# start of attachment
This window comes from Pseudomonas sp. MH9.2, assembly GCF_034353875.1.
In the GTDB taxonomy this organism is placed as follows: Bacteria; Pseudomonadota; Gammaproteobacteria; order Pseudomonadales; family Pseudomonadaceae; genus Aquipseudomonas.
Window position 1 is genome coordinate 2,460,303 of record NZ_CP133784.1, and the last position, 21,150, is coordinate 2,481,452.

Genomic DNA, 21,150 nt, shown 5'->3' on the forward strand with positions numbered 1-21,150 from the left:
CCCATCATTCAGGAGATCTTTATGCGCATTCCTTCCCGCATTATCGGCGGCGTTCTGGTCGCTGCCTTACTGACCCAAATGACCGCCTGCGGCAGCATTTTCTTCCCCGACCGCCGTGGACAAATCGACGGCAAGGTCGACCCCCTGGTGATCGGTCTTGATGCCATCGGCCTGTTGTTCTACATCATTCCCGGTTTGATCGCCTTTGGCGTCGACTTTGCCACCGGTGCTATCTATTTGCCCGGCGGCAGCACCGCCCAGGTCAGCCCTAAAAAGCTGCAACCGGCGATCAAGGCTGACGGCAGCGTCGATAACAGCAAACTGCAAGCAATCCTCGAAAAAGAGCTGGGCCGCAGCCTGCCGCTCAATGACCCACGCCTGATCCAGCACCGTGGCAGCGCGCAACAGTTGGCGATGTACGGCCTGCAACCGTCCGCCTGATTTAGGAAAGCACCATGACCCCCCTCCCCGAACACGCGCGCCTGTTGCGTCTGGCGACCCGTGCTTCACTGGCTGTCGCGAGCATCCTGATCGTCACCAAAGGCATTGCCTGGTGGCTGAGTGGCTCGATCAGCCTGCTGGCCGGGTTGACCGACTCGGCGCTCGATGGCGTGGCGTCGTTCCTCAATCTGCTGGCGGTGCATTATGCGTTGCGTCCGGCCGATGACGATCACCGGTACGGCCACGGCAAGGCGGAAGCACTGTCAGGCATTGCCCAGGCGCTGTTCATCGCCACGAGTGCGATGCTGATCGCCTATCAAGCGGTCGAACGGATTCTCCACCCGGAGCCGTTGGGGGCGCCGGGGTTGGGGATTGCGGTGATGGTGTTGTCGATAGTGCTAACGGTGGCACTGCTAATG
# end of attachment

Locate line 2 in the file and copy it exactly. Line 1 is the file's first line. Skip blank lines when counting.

In the GTDB taxonomy this organism is placed as follows: Bacteria; Pseudomonadota; Gammaproteobacteria; order Pseudomonadales; family Pseudomonadaceae; genus Aquipseudomonas.